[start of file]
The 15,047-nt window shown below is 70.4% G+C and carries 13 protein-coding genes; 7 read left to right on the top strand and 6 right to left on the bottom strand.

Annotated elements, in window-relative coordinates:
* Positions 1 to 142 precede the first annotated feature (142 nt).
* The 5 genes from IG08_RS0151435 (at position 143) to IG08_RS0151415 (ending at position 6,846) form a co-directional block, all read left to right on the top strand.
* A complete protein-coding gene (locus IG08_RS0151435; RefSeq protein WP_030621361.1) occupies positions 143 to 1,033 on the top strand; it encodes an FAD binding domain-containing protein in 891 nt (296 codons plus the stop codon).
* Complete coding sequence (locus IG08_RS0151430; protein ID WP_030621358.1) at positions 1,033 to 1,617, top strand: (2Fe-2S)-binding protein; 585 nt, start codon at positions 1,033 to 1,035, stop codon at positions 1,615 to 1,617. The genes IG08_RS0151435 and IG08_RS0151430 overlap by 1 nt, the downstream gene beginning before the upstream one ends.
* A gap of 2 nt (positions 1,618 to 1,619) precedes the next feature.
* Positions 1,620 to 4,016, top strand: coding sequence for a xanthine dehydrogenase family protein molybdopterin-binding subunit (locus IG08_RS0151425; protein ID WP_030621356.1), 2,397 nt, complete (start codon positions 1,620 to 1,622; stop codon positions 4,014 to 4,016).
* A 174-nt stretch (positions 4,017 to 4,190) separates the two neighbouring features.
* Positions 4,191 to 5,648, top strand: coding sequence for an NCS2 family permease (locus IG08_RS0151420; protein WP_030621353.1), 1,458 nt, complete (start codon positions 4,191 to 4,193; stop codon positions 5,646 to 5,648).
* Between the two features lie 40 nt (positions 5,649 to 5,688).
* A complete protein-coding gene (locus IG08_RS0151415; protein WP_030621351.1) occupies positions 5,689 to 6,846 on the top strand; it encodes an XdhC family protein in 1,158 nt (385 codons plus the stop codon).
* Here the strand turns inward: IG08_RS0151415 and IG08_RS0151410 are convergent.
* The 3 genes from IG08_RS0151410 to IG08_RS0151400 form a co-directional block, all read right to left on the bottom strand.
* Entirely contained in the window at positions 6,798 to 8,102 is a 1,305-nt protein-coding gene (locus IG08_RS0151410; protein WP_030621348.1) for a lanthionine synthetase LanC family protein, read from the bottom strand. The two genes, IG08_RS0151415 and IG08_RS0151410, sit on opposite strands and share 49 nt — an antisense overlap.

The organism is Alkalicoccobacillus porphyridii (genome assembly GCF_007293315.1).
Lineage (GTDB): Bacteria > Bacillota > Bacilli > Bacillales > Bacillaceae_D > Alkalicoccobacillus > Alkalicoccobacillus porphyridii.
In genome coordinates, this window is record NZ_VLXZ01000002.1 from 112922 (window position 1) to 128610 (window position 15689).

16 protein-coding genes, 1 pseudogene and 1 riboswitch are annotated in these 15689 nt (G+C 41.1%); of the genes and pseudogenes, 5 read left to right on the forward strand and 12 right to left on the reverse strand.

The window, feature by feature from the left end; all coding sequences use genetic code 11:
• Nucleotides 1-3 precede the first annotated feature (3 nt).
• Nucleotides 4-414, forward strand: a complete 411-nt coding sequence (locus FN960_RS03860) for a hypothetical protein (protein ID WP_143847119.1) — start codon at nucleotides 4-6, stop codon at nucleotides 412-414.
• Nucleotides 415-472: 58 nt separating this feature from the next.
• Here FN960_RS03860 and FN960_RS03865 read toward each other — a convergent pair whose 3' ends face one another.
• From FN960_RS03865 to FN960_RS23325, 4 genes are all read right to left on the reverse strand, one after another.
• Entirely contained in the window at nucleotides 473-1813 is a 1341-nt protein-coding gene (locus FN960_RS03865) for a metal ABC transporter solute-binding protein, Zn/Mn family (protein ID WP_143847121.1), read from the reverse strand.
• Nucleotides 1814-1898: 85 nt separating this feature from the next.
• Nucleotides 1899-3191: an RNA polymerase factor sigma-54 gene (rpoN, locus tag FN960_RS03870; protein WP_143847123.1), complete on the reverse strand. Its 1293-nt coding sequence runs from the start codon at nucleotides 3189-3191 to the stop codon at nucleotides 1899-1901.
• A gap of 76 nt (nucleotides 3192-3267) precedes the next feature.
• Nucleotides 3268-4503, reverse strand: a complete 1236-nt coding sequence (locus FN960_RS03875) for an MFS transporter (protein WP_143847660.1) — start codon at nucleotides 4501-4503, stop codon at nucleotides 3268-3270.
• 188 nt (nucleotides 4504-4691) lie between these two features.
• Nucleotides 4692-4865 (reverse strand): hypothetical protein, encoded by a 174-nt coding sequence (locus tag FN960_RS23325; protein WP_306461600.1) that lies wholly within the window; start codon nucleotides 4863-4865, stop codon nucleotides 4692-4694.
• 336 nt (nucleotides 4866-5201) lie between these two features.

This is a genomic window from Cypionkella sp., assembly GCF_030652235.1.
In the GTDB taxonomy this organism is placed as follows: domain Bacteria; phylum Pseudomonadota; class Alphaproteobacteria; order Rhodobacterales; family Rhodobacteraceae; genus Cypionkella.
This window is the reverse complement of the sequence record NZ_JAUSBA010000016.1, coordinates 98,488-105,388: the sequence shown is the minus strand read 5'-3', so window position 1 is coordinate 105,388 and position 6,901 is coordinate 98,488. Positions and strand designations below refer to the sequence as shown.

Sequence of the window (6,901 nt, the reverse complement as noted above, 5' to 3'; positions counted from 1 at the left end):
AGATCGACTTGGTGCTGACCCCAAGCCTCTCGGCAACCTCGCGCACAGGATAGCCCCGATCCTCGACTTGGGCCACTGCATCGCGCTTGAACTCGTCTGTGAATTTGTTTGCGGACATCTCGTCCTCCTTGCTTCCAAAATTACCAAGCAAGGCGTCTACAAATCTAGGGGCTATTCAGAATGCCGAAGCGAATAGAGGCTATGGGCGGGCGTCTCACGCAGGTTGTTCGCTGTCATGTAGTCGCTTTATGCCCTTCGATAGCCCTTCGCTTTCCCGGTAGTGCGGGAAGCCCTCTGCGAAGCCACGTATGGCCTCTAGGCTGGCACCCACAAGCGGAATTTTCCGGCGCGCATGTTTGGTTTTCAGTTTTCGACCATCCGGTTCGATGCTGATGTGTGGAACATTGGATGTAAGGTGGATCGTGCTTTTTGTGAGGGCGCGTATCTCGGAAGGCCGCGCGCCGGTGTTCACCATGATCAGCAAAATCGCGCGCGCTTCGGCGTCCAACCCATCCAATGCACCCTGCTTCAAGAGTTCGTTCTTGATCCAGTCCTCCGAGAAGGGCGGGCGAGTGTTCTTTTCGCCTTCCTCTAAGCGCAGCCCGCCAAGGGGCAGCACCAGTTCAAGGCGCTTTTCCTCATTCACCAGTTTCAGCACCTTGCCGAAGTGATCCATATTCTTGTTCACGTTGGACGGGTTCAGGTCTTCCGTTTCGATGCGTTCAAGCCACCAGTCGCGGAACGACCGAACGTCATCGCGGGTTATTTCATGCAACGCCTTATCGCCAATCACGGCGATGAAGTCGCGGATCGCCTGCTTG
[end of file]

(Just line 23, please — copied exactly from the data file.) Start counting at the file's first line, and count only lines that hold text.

• Nucleotides 415-472: 58 nt separating this feature from the next.